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John Logan adapting Da Vinci book as a vehicle for Leonardo DiCaprio

Following a heated bidding war over Walter Isaacson's "Leonardo da Vinci" last year, Paramount Pictures came out on top and now Deadline has reported that the studio has tasked John Logan (SKYFALL) with penning the script. It's expected that the project is being developed as a vehicle for Leonardo DiCaprio, who, should it move forward, would star as the fabled artist/inventor.

This wouldn't be the first time that John Logan and Leonardo DiCaprio will have worked together, as Logan also penned THE AVIATOR, the Martin Scorsese flick which starred DiCaprio as Howard Hughes. The project does have a special significance to Leonardo DiCaprio, who got his first name after his pregnant mother was looking at a Leonardo da Vinci painting when he first kicked. The Leonardo da Vinci project is still a ways off, but John Logan will begin tackling the script while DiCaprio stars in Quentin Tarantino's upcoming film. In the as-yet-untitled film, which takes place against the backdrop of the Manson Family murders in 1969, DiCaprio will play an actor who had his own Western TV show, but when his attempt to transition in movies doesn't work out, he contemplates a move to Italy to take advantage of the spaghetti western movement.

The official synopsis of "Leonardo da Vinci" via Amazon:

Based on thousands of pages from Leonardo’s astonishing notebooks and new discoveries about his life and work, Walter Isaacson weaves a narrative that connects his art to his science. He shows how Leonardo’s genius was based on skills we can improve in ourselves, such as passionate curiosity, careful observation, and an imagination so playful that it flirted with fantasy. He produced the two most famous paintings in history, The Last Supper and the Mona Lisa. But in his own mind, he was just as much a man of science and technology. With a passion that sometimes became obsessive, he pursued innovative studies of anatomy, fossils, birds, the heart, flying machines, botany, geology, and weaponry. His ability to stand at the crossroads of the humanities and the sciences, made iconic by his drawing of Vitruvian Man, made him history’s most creative genius.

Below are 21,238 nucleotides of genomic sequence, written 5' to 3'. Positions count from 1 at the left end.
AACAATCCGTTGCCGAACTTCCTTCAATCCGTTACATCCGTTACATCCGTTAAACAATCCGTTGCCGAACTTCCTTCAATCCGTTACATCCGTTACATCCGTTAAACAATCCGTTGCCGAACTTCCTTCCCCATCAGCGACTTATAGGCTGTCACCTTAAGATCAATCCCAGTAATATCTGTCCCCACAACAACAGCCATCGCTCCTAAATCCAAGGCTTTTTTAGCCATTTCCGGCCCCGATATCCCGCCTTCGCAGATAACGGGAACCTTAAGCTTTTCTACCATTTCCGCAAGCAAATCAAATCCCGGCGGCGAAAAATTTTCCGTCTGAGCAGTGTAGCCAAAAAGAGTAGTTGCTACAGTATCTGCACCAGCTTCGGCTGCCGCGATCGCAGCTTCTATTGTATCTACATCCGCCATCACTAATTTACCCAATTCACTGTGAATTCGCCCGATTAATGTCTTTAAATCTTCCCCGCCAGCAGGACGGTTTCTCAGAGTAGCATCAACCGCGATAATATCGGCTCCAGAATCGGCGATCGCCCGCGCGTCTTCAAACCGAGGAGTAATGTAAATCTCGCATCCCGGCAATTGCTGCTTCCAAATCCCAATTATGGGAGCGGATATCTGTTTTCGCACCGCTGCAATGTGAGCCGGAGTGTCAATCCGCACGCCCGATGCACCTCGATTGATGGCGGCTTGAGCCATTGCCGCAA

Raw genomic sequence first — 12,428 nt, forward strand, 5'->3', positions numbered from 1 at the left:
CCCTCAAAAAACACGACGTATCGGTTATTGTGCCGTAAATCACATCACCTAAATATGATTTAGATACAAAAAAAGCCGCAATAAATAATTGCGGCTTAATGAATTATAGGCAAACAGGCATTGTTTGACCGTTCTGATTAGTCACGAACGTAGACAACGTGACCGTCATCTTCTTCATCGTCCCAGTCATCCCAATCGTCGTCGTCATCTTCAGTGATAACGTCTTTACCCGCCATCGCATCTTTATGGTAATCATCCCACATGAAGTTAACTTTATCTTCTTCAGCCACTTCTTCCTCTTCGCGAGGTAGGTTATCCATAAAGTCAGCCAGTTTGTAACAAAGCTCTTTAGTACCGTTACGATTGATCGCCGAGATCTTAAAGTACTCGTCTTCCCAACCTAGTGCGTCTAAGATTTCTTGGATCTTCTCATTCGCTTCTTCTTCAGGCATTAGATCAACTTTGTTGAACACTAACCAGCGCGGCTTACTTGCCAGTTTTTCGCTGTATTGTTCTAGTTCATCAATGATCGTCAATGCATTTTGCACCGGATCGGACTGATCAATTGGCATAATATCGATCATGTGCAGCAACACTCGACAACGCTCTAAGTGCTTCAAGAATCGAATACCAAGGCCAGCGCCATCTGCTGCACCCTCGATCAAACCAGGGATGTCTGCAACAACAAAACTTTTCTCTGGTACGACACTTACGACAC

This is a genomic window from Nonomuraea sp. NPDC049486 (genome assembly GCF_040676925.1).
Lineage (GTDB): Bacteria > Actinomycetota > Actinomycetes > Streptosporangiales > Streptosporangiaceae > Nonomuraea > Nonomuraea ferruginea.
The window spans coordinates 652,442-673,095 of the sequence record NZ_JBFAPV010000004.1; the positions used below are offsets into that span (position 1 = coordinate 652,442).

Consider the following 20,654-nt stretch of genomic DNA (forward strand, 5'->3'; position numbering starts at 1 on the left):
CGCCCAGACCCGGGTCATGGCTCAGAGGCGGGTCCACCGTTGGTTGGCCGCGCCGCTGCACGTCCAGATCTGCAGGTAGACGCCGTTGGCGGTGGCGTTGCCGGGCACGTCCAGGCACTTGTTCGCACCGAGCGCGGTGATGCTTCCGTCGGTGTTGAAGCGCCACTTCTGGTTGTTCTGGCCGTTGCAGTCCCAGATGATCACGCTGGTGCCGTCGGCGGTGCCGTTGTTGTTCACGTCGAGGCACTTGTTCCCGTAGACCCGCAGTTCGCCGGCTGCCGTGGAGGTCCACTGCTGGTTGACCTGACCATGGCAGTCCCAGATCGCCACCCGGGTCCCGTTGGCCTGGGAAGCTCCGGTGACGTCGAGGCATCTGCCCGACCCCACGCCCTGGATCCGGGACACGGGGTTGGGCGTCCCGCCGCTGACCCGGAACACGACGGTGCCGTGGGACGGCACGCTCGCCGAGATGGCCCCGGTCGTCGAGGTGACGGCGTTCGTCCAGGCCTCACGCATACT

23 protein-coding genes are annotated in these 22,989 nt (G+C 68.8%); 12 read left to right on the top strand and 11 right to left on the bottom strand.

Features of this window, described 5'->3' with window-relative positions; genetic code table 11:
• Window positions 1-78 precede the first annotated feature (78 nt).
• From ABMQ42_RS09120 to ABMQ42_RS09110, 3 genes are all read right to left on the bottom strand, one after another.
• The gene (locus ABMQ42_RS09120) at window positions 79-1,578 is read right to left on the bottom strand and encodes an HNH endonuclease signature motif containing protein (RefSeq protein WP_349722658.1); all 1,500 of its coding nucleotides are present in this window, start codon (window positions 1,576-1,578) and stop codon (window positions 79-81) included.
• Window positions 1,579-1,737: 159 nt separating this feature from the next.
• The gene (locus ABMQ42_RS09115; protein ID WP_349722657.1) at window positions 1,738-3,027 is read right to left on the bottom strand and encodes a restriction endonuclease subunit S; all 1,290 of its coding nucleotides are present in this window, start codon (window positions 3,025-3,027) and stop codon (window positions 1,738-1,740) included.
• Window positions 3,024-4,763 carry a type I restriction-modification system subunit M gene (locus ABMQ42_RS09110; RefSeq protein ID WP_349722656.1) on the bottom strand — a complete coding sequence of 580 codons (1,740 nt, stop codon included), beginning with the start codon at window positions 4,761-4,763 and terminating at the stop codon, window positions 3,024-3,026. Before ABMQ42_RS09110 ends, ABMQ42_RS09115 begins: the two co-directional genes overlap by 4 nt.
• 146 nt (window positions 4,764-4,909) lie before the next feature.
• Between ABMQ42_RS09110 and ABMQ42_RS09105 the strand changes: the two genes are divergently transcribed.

His creativity, like that of other great innovators, came from having wide-ranging passions. He peeled flesh off the faces of cadavers, drew the muscles that move the lips, and then painted history’s most memorable smile. He explored the math of optics, showed how light rays strike the cornea, and produced illusions of changing perspectives in The Last Supper. Isaacson also describes how Leonardo’s lifelong enthusiasm for staging theatrical productions informed his paintings and inventions. Leonardo’s delight at combining diverse passions remains the ultimate recipe for creativity. So, too, does his ease at being a bit of a misfit: illegitimate, gay, vegetarian, left-handed, easily distracted, and at times heretical. His life should remind us of the importance of instilling, both in ourselves and our children, not just received knowledge but a willingness to question it—to be imaginative and, like talented misfits and rebels in any era, to think different.
Source: Deadline

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